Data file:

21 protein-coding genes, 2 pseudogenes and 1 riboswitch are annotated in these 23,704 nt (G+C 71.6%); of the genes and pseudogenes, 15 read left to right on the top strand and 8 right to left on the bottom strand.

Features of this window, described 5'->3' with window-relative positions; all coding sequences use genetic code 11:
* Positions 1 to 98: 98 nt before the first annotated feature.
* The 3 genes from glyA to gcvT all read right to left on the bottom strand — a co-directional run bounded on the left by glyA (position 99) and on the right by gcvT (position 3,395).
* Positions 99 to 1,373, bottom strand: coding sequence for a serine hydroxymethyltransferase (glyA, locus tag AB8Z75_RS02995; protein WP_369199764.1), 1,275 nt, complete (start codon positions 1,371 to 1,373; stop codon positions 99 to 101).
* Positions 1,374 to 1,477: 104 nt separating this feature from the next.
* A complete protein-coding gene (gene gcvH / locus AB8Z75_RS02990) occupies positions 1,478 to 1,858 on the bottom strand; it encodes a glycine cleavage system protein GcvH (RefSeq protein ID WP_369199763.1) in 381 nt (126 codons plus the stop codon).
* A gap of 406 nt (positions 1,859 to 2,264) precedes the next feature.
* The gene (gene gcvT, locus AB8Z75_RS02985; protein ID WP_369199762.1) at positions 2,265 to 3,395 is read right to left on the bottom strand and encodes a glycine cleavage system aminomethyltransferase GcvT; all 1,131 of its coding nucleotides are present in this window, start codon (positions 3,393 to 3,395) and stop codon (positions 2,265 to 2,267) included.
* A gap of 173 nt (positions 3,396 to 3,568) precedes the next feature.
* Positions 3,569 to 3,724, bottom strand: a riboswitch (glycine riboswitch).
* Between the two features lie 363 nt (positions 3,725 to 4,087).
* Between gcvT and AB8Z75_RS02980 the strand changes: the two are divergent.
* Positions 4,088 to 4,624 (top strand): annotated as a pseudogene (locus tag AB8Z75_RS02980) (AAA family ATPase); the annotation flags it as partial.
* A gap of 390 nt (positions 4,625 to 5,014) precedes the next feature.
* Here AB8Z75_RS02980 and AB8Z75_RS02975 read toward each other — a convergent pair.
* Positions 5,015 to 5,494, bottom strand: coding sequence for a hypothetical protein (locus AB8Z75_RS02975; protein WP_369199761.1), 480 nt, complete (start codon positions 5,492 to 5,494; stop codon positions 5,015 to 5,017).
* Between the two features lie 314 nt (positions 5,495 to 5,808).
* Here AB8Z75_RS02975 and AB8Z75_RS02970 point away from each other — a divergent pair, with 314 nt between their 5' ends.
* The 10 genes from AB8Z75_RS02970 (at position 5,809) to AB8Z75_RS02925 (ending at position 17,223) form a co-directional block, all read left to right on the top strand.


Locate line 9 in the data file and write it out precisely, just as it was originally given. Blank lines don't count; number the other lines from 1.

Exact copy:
* The gene (gene gcvT, locus AB8Z75_RS02985; protein ID WP_369199762.1) at positions 2,265 to 3,395 is read right to left on the bottom strand and encodes a glycine cleavage system aminomethyltransferase GcvT; all 1,131 of its coding nucleotides are present in this window, start codon (positions 3,393 to 3,395) and stop codon (positions 2,265 to 2,267) included.